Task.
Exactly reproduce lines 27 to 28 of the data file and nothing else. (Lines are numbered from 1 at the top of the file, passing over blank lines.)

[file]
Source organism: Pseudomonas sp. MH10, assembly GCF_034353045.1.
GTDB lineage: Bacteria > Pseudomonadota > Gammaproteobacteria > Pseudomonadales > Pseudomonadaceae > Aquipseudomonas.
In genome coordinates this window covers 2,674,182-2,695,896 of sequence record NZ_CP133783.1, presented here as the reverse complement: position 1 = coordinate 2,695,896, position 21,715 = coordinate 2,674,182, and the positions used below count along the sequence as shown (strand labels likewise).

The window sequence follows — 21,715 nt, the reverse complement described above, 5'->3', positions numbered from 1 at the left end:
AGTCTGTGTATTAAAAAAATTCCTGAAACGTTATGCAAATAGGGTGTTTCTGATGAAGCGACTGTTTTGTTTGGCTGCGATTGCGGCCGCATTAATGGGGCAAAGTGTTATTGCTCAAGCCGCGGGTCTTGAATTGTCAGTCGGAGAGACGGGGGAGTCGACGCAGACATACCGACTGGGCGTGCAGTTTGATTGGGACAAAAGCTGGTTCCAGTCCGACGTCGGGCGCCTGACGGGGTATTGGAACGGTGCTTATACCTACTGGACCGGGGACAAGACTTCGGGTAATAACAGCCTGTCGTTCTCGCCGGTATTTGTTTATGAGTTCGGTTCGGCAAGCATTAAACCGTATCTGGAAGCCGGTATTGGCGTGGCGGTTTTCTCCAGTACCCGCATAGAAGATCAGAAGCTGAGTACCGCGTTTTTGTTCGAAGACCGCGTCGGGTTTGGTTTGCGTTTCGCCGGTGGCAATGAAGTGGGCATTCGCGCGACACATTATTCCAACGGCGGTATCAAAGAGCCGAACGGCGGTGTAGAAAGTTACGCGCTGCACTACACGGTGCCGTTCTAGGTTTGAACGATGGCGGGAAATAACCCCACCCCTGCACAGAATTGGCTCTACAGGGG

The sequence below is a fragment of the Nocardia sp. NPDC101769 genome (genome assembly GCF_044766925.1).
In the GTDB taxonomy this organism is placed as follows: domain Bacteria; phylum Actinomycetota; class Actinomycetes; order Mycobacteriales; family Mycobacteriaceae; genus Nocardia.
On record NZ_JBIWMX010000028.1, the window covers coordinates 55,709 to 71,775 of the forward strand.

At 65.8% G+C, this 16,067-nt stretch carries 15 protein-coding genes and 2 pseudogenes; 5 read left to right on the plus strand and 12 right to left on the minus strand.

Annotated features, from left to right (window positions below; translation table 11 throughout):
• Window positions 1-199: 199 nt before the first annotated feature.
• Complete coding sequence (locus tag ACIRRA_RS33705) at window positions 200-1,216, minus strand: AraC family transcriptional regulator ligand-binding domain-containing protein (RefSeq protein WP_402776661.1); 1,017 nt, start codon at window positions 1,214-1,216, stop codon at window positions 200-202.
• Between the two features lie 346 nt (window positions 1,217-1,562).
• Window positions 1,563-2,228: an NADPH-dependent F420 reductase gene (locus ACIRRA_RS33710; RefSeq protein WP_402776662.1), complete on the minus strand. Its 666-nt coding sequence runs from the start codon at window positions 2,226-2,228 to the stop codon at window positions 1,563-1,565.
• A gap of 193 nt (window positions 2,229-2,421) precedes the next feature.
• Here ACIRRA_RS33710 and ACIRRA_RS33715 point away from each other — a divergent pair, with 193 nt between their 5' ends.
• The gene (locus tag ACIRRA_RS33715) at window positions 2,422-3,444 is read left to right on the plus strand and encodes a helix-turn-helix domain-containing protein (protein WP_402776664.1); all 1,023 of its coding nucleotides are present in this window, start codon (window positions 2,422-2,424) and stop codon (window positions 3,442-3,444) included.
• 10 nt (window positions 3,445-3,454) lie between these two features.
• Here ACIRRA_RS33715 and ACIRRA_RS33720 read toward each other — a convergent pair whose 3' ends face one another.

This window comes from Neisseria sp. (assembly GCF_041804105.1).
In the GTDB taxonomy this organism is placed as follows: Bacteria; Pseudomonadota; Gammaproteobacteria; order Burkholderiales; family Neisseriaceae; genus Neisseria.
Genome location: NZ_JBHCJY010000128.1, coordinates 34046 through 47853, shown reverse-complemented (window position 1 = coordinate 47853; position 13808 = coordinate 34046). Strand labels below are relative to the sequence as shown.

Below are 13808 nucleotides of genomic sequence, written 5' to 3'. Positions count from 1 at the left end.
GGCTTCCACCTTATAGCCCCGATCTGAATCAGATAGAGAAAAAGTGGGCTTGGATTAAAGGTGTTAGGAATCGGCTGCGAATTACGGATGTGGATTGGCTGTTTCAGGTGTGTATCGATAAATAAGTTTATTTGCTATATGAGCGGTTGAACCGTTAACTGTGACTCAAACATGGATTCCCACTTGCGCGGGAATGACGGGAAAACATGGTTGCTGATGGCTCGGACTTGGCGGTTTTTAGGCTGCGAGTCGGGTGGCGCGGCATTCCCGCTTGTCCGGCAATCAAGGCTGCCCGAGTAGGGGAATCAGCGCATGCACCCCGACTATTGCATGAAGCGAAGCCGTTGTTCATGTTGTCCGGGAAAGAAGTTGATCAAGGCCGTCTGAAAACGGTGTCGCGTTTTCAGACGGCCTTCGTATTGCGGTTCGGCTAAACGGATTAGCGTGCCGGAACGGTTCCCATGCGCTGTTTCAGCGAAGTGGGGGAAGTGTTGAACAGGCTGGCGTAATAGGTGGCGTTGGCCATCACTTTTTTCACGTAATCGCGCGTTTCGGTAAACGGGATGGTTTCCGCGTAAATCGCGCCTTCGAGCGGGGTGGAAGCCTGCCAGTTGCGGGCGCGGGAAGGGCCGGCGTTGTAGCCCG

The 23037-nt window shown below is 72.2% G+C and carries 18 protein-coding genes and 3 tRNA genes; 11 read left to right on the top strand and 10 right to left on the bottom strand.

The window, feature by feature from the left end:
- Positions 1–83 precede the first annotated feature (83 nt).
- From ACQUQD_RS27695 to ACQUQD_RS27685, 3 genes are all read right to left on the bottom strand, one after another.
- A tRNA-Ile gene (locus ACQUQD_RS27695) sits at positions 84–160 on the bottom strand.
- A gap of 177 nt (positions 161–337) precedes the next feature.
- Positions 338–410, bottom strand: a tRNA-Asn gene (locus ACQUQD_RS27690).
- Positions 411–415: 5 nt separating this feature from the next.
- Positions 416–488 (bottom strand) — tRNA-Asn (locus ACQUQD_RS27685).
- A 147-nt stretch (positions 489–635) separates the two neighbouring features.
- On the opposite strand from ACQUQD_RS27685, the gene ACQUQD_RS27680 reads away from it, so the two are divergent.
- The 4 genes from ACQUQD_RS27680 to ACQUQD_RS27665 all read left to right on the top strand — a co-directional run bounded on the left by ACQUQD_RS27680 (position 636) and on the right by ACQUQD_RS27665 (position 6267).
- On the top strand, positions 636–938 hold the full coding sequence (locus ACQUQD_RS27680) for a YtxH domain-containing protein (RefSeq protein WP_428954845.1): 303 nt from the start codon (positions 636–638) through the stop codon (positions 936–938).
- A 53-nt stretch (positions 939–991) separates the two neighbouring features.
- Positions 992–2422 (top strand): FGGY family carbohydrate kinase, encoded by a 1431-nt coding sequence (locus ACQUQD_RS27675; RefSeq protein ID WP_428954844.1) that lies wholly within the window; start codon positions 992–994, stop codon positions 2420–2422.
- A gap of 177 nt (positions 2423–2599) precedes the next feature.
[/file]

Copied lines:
- Positions 1–83 precede the first annotated feature (83 nt).
- From ACQUQD_RS27695 to ACQUQD_RS27685, 3 genes are all read right to left on the bottom strand, one after another.